Crewmembers from U.S. survive cargo jet crash in Colombia

By Sibylla Brodzinsky and Ina Paiva Cordle

McClatchy Newspapers

BOGOTA, Colombia — Three South Florida crewmen survived a Miami-bound cargo jet crash outside the Colombian capital early Monday that killed two people on the ground and injured five others onboard.

The crew of the Boeing 747-200 Kalitta Air jet reported a fire in one the plane’s turbines just two minutes after taking off from Bogota’s El Dorado Airport at 3:50 a.m, said Martin Gonzalez, spokesman for Colombia’s Civil Aviation Authority.

As they turned back toward the runway, the plane crashed into a wide grassy field near the town of Madrid and plowed into a small wooden home where two people — Pedro and Edwin Suarez — were killed. A third person who was sleeping in the house was treated for serious injuries in a nearby hospital.


Hours after the crash, television images showed the still smoldering debris, which was spread out over a one-kilometer wide radius. The nose of the aircraft with the first two letters of the name Kalitta still visible lay upside down. Nearby, lay the twisted remains of one of the turbines and the wheels of the aircraft.

Civil aviation authorities said they had found the plane’s black box and that it would be analyzed to determine the cause of the crash. The aircraft was believed to have fallen from an altitude of only 1,500 meters, Gonzalez said.

The National Transportation Safety Board said Monday that it was sending a team of investigators to assist the government of Colombia in its investigation.

The crew members were identified by Ypsilanti, Mich.-based Kalitta as U.S. citizens Joseph Kendall, 59, Valrico, Fla; Steve Szynkowski, 28, McDonough, Ga.; Richard Dunlap, 65, Marietta, Ga.; Mohamed Shah, Coral Springs, Fla., 30; Bryant Beebe, 51, Big Pine Key, Fla.; Ivan Dankha, 49, Surprise, Ariz.; and Frank Holley, 45, Milton, Fla., as well as Dominican national Jimmy Herrera, 45, Miami.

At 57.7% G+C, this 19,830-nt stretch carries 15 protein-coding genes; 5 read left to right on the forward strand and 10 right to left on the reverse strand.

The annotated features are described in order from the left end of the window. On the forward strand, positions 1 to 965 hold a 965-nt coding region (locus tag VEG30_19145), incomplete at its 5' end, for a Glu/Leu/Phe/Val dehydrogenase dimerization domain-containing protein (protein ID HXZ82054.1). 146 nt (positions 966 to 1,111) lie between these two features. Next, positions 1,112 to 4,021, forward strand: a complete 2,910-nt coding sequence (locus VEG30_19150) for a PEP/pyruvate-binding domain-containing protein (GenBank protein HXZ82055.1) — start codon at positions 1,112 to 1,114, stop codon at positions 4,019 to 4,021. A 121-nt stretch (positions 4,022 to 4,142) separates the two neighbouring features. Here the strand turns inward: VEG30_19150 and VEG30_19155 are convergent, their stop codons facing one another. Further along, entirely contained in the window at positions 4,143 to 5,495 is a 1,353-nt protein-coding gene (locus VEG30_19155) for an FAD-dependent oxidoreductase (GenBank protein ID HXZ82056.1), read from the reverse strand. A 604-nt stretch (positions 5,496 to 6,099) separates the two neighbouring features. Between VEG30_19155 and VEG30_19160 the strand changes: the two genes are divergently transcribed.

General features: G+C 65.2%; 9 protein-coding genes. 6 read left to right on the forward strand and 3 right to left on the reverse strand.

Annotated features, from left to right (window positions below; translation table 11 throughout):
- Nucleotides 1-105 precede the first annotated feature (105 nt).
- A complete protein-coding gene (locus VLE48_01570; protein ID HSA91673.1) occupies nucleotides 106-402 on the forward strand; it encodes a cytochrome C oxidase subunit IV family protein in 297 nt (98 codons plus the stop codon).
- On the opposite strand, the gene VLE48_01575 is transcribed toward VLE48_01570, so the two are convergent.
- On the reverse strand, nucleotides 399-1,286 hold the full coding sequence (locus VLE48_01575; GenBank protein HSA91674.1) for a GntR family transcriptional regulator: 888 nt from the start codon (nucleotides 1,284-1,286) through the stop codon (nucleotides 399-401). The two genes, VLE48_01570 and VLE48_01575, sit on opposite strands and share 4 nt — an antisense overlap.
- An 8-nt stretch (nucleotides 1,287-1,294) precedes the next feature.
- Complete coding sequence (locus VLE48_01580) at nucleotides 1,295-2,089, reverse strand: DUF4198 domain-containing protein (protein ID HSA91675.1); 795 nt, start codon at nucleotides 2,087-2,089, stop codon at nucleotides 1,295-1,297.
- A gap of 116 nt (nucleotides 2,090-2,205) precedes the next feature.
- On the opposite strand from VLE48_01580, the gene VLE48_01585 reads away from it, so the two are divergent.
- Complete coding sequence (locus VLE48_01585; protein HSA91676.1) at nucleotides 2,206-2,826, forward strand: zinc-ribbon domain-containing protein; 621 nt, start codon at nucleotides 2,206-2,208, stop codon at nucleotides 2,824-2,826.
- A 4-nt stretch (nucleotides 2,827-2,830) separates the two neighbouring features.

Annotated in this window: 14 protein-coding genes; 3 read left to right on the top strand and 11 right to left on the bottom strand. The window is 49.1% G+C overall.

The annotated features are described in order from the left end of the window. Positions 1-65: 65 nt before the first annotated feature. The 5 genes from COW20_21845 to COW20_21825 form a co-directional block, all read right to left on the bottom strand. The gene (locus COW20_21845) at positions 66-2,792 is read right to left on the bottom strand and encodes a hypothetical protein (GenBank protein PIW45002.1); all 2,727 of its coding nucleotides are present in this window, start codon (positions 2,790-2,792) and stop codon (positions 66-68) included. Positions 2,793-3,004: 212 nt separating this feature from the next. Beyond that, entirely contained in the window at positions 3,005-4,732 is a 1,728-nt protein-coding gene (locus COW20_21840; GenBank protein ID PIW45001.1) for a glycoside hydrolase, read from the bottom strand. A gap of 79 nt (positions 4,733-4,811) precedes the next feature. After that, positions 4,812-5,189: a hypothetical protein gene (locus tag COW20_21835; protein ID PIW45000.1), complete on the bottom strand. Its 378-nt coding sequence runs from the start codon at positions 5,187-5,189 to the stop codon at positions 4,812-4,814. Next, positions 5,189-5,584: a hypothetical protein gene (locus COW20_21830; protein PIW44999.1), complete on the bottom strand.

Kendall suffered serious head wounds and internal injuries and underwent surgery, according to Nader Lujan the director of the Police hospital where six of the crew members were taken. Szynkowski apparently suffered serious injury to the spine, he said. Dankha and Holley were treated for minor injuries at a hospital close to the crash site and were expected to be released.

Local farmers rushed to the site as soon as the plane went down but could not get close enough to help the injured because of the roaring flames, farmer Heli Dussan told the Colombian television network Caracol.

The Colombian Air Force responded to the crash and pulled the crew members from the mangled remains of the cockpit before dawn. Air Force nurse Laura Maria Linares told Caracol that she crawled into the cockpit through one of the windows and first attended Kendall, who was in serious condition but conscious.

Kalitta was operating the plane for Miami-based Centurion Air Cargo. Centurion has an annual contract with Kalitta to lease an aircraft, crew, maintenance and insurance, and Kalitta usually flies daily to Latin America for Centurion, said Kalitta Vice President Pete Sanderlin.


"We have eight of our own planes but sometimes there is more cargo than space available for the company, so what we do is have a contract with Kalitta," said Ezequil Ferrario, Centurion’s marketing manager.

The majority of the freight on board were flowers from Colombia from Centurion’s customers, he said.

Kalitta is responsible for insuring the plane and its freight, Sanderlin said.

Another Kalitta-operated Boeing 747 crashed and broke apart in Brussels, Belgium, on May 25 while pilots tried to abort a takeoff, according to U.S. and Belgian authorities. All five crewmembers survived, though four were slightly injured.

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